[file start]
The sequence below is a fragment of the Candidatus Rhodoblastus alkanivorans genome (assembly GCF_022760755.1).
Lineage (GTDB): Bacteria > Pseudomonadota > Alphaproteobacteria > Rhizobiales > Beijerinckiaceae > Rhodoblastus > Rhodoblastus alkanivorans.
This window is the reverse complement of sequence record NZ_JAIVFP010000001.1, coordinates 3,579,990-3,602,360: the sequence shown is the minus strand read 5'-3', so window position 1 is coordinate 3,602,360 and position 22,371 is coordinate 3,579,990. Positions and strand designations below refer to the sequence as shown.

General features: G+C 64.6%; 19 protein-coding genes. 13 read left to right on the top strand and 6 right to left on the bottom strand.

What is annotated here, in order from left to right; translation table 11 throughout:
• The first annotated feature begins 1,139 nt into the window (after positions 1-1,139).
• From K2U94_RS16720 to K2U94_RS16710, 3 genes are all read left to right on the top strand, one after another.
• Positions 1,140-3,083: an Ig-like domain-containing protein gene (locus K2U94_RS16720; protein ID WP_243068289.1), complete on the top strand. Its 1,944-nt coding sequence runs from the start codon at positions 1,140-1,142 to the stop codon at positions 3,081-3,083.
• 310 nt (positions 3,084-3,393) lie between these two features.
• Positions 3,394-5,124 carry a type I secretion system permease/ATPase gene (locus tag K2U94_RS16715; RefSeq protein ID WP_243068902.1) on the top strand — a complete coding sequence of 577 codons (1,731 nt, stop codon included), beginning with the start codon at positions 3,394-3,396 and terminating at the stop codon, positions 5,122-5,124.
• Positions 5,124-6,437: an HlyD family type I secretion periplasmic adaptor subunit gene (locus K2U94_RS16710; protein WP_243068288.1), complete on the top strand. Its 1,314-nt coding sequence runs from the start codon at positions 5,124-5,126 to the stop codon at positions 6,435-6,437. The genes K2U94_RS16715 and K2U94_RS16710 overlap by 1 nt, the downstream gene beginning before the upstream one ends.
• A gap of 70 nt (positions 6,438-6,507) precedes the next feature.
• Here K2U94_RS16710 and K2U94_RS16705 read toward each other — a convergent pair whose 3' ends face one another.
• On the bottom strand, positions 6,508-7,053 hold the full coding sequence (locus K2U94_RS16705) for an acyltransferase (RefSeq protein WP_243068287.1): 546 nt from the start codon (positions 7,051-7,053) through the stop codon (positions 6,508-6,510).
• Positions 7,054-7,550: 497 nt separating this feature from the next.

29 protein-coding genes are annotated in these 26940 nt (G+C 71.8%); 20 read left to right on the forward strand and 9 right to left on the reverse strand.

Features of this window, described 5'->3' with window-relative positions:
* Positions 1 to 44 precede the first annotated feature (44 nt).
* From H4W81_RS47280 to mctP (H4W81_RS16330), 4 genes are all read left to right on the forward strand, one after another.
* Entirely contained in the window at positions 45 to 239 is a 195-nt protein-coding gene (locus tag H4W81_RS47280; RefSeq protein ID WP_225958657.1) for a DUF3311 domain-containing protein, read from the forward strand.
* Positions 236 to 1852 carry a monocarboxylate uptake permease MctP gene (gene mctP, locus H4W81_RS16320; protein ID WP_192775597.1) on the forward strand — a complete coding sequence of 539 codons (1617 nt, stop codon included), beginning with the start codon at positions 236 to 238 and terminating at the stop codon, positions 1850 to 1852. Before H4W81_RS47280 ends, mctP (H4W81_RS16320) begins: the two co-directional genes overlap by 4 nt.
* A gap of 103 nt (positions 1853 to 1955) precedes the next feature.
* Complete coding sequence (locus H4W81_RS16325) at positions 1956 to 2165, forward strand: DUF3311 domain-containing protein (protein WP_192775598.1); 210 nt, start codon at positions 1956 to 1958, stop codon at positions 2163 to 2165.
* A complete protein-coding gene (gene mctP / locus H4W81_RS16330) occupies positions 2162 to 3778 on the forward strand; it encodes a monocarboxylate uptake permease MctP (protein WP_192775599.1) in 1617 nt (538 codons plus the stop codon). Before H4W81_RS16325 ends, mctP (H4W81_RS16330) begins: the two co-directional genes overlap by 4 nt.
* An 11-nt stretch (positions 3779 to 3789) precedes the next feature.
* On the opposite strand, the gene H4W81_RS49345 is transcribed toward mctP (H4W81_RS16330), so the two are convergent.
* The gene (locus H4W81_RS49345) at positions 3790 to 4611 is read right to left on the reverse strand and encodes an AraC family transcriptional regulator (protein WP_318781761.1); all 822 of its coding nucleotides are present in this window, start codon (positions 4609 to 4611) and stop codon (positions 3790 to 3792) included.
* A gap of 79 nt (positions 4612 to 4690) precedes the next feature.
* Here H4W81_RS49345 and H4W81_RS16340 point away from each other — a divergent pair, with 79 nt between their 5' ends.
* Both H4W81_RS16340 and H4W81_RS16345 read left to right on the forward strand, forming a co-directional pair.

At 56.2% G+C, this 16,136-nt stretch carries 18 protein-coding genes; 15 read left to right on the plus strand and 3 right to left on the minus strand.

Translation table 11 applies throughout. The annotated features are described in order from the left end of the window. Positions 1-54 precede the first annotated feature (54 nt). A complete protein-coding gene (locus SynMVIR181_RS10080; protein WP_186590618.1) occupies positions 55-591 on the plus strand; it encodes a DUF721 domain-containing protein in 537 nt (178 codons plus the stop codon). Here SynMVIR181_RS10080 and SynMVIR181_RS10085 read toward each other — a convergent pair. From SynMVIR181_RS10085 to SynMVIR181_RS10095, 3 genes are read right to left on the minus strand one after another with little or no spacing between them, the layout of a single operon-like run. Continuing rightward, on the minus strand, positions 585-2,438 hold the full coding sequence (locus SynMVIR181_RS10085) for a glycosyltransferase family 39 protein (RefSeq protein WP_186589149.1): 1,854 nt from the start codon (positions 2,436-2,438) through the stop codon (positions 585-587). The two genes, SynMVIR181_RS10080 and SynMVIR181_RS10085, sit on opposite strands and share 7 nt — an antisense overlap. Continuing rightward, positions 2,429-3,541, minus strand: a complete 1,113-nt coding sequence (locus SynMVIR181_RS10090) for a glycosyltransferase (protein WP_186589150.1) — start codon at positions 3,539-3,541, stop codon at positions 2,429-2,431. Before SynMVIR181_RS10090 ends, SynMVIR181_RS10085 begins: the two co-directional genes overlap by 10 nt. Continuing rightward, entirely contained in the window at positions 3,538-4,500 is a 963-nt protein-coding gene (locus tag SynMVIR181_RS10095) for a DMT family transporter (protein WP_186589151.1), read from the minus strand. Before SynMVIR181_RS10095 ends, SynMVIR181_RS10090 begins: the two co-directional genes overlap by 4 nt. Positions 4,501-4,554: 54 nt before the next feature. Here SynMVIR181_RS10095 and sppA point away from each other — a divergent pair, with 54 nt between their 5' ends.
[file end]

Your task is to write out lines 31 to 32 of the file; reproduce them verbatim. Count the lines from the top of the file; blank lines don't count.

At 56.2% G+C, this 16,136-nt stretch carries 18 protein-coding genes; 15 read left to right on the plus strand and 3 right to left on the minus strand.

Translation table 11 applies throughout. The annotated features are described in order from the left end of the window. Positions 1-54 precede the first annotated feature (54 nt). A complete protein-coding gene (locus SynMVIR181_RS10080; protein WP_186590618.1) occupies positions 55-591 on the plus strand; it encodes a DUF721 domain-containing protein in 537 nt (178 codons plus the stop codon). Here SynMVIR181_RS10080 and SynMVIR181_RS10085 read toward each other — a convergent pair. From SynMVIR181_RS10085 to SynMVIR181_RS10095, 3 genes are read right to left on the minus strand one after another with little or no spacing between them, the layout of a single operon-like run. Continuing rightward, on the minus strand, positions 585-2,438 hold the full coding sequence (locus SynMVIR181_RS10085) for a glycosyltransferase family 39 protein (RefSeq protein WP_186589149.1): 1,854 nt from the start codon (positions 2,436-2,438) through the stop codon (positions 585-587). The two genes, SynMVIR181_RS10080 and SynMVIR181_RS10085, sit on opposite strands and share 7 nt — an antisense overlap. Continuing rightward, positions 2,429-3,541, minus strand: a complete 1,113-nt coding sequence (locus SynMVIR181_RS10090) for a glycosyltransferase (protein WP_186589150.1) — start codon at positions 3,539-3,541, stop codon at positions 2,429-2,431. Before SynMVIR181_RS10090 ends, SynMVIR181_RS10085 begins: the two co-directional genes overlap by 10 nt. Continuing rightward, entirely contained in the window at positions 3,538-4,500 is a 963-nt protein-coding gene (locus tag SynMVIR181_RS10095) for a DMT family transporter (protein WP_186589151.1), read from the minus strand. Before SynMVIR181_RS10095 ends, SynMVIR181_RS10090 begins: the two co-directional genes overlap by 4 nt. Positions 4,501-4,554: 54 nt before the next feature. Here SynMVIR181_RS10095 and sppA point away from each other — a divergent pair, with 54 nt between their 5' ends.